Q&A: Regulatory Shifts in the Pharmaceutical Cold Chain

Q&A: Regulatory Shifts in the Pharmaceutical Cold Chain

Q&A: Regulatory Shifts in the Pharmaceutical Cold Chain

We sat down with Gary Hutchinson, President of Modality Solutions, to gather his perspective on hot topics in the pharma cold chain landscape right now. From fast-track reviews of EUA applications to pitfalls in temperature tracking and validation, to regulatory trends around remote clinical trials—the knowledge of Gary and his team has carved a niche environment for accelerated clinical trials and cold chain support.

Q: What are some trends in EUA strategies that might create hurdles in the industry?

A lot of companies are using emergency use authorization to ignore best practices to accelerate approval of their developing drugs, especially in this aggressive Covid landscape. This is a risky process because they still need to finalize their data package, but sometimes are too driven by their desire to help patients to thoroughly complete the requisite tasks. Usually, there would be an accumulation of vast data during the Phase III trial (which evaluates long-term benefit), but in the EUA fast-track, these safety guidelines are often not being thoroughly addressed (or even completed) before EUA approval. Instead, the companies might pursue small-scale trials. However, they are discovering that these smaller trials aren’t giving the same data set, and the drugs aren’t nearly as effective as thought during the early stages. Plus, they aren’t going back to perform the larger trials because now they have EUA. It’s a significant risk.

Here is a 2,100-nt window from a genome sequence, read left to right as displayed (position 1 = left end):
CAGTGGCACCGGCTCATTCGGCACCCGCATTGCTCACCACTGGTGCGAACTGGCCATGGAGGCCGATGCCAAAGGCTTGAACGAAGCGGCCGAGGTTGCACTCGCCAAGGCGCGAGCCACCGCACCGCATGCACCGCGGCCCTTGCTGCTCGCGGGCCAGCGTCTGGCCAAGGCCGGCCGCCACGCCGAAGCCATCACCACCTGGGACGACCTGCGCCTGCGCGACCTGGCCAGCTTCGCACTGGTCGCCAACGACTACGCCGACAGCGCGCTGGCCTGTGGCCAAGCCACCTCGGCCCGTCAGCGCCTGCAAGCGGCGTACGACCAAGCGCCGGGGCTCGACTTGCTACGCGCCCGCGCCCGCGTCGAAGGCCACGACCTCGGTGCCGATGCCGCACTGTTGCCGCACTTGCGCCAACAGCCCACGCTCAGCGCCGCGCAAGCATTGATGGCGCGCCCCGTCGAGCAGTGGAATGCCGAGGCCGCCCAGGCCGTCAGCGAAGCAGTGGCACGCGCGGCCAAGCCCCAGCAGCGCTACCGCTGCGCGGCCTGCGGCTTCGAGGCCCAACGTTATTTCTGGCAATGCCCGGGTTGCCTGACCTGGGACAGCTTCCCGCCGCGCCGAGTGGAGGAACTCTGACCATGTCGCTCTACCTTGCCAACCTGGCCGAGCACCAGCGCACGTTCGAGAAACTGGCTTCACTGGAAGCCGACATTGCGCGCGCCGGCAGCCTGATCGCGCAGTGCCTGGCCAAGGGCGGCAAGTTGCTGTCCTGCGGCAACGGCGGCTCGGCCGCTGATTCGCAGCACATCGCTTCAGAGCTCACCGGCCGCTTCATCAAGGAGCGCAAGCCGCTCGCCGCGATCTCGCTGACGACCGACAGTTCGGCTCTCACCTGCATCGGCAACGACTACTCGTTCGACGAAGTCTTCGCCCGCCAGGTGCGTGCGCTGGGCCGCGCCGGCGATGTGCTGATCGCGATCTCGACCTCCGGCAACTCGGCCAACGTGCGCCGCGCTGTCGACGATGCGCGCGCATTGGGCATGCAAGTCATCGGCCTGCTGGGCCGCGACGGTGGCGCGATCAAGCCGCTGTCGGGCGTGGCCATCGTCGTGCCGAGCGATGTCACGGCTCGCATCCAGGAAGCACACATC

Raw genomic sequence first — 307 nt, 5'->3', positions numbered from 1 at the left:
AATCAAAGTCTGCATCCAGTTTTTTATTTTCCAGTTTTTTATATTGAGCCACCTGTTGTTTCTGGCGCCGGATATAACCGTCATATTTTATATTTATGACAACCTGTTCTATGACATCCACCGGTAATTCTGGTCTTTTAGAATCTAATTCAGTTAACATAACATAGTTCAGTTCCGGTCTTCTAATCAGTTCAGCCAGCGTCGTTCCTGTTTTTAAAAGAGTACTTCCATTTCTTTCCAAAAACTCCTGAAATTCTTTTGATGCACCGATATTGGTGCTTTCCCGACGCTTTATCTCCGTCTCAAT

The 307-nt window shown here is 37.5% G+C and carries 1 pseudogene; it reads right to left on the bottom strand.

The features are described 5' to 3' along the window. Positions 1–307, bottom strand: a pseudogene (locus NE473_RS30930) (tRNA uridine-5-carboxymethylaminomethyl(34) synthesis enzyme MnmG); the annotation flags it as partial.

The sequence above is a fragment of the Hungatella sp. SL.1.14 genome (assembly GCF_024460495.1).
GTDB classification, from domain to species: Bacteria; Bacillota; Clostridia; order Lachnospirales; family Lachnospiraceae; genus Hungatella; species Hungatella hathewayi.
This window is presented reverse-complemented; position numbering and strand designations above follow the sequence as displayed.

Regulatory bodies are becoming vigilant about following up on this data gap. Drug approvals are starting to come a lot earlier in the process with EUA, and companies are making the mistake of stopping the validation work at EUA approval—and this includes cold chain validation. But it’s catching up with these biopharmaceutical companies. It’s still a necessary part of the complete data package. This is a disturbing trend, and the FDA is watching.  Prepare your data packages thoroughly, and if you have EUA, make sure you have a complete package, including proper cold chain validation. If not, it might come back to bite you.


Q: How do the regulatory authorities view the recent explosion of temperature tracking technology and devices?